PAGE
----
Johnson v. Warden, USP Canaan

Filing 6

MEMORANDUM (Order to follow as separate docket entry) (eo)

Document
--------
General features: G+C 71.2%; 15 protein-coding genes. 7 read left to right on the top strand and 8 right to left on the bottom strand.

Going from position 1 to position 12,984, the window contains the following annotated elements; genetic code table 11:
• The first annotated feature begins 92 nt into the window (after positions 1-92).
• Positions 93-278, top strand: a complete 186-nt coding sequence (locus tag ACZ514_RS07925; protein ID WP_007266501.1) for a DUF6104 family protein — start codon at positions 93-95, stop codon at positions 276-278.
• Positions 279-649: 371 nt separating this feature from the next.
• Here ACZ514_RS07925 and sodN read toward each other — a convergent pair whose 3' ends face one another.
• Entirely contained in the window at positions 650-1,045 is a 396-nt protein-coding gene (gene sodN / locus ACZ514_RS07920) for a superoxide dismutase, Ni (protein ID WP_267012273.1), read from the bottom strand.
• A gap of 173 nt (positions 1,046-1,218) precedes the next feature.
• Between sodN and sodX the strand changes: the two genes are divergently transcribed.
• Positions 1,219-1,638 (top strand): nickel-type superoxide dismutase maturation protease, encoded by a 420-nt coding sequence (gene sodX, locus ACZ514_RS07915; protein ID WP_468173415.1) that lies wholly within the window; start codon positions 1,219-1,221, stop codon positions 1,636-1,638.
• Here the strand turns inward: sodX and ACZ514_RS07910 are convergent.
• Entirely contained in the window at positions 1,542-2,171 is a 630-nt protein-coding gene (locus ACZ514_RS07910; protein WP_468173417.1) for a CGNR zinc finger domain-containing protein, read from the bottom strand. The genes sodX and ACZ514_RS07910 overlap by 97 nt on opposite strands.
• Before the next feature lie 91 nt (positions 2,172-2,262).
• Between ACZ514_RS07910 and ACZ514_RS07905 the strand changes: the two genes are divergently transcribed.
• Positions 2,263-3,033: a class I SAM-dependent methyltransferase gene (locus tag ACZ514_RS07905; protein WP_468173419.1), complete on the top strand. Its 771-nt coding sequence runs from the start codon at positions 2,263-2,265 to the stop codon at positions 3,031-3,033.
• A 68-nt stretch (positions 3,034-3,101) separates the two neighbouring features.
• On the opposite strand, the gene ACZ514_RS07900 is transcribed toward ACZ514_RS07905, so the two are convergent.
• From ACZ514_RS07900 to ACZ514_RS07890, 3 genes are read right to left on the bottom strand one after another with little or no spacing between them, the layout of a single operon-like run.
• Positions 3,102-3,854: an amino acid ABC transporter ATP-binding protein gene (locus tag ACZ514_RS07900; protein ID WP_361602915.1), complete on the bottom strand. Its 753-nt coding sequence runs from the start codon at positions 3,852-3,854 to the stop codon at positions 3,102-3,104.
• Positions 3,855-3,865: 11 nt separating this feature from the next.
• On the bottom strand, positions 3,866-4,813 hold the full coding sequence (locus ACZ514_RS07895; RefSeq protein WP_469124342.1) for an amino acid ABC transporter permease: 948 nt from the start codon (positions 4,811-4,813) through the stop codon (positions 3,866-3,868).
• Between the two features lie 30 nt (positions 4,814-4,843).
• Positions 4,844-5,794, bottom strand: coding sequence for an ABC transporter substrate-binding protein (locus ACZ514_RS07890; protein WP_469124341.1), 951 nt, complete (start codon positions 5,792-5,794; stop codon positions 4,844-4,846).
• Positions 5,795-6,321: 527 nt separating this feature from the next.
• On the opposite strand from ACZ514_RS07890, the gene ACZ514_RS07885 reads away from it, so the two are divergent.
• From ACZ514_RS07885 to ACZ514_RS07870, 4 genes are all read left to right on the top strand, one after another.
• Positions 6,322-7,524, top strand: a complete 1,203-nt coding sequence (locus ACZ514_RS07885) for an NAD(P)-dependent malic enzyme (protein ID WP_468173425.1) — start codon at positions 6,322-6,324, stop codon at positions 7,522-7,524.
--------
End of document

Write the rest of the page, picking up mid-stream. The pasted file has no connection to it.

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IN THE UNITED STATES DISTRICT COURT FOR THE MIDDLE DISTRICT OF PENNSYLVANIA STEVEN A. JOHNSON, Petitioner, v. WARDEN, USP CANAAN, Respondent. : : : : : : : 1:17-cv-0261 Hon. John E. Jones III MEMORANDUM April 13, 2017 Presently before the court is a Petition for Writ of Habeas Corpus pursuant to 28 U.S.C. § 2241 (Doc. 1), filed by Steven A. Johnson (“Johnson”), a federal inmate confined at the United States Penitentiary at Canann (“USP-Canann”), Waymart, Pennsylvania. Johnson seeks to proceed in forma pauperis. (Doc. 5). The Court has conducted preliminary review and, for the reasons set forth below, dismissal of the petition is warranted. See R. Governing § 2254 CASES R. 4, 1(b).1 I. BACKGROUND Johnson alleges that since his December 29, 2016 transfer to USP Canaan, his “legal mail has been an issue” in that it has been processed “through regular 1 See R. GOVERNING § 2254 CASES R.4, which provides “[i]f it plainly appears from the petition and any attached exhibits that the petitioner is not entitled to relief in the district court, the judge must dismiss the petition and direct the clerk to notify the petitioner.” These rules are applicable to petitions under 28 U.S.C. § 2241 in the discretion of the court. Id. at R.1(b). mail channels” and opened outside his presence. ((Doc. 1, p. 1). He also alleges that he has not been receiving his magazine subscriptions. (Id.) He is seeking “to protect [his] Constitutional right, to receive incoming mail in a prison, and to properly receive legal mail in a prison.” (Id. at 3). II. DISCUSSION A habeas petition may be brought by a prisoner who seeks to challenge either the fact or duration of his confinement. Preiser v. Rodriguez, 411 U.S. 45, 494 (1973). “Habeas relief is clearly quite limited: ‘The underlying purpose of proceedings under the ‘Great Writ’ of habeas corpus has traditionally been to ‘inquire into the legality of the detention, and the only judicial relief authorized was the discharge of the prisoner or his admission to bail, and that only if his detention were found to be unlawful.’” Leamer v. Fauver, 288 F.3d 532, 540 (3d Cir. 2002) (quoting Powers of Congress and the Court Regarding the Availability and Scope of Review, 114 Harv.L.Rev. 1551, 1553 (2001)). “Conversely, when the challenge is to a condition of confinement such that a finding in [Petitioner’s] favor would not alter his sentence or undo his conviction, an action under § 1983 is appropriate.” Leamer, 288 F.3d at 542. “Habeas corpus is not an appropriate or available federal remedy.” See Linnen v. Armainis, 991 F.2d 1102, 1109 (3d Cir. 1993). 2 Johnson’s petition plainly involves conditions of confinement in that he is challenging the mailroom procedures at USP-Canaan. A claim concerning the mail, legal or otherwise, does not lie at the “core of habeas” in that it does not challenge the fact or length of a sentence or confinement and, therefore, is not cognizable in a § 2241 petition. See Preiser, 411 U.S. at 500; see Leamer, 288 F.3d at 542-44. Consequently, the petition will be dismissed without prejudice to any right Johnson may have to reassert his claim in a properly filed civil rights complaint. An appropriate order follows. 3

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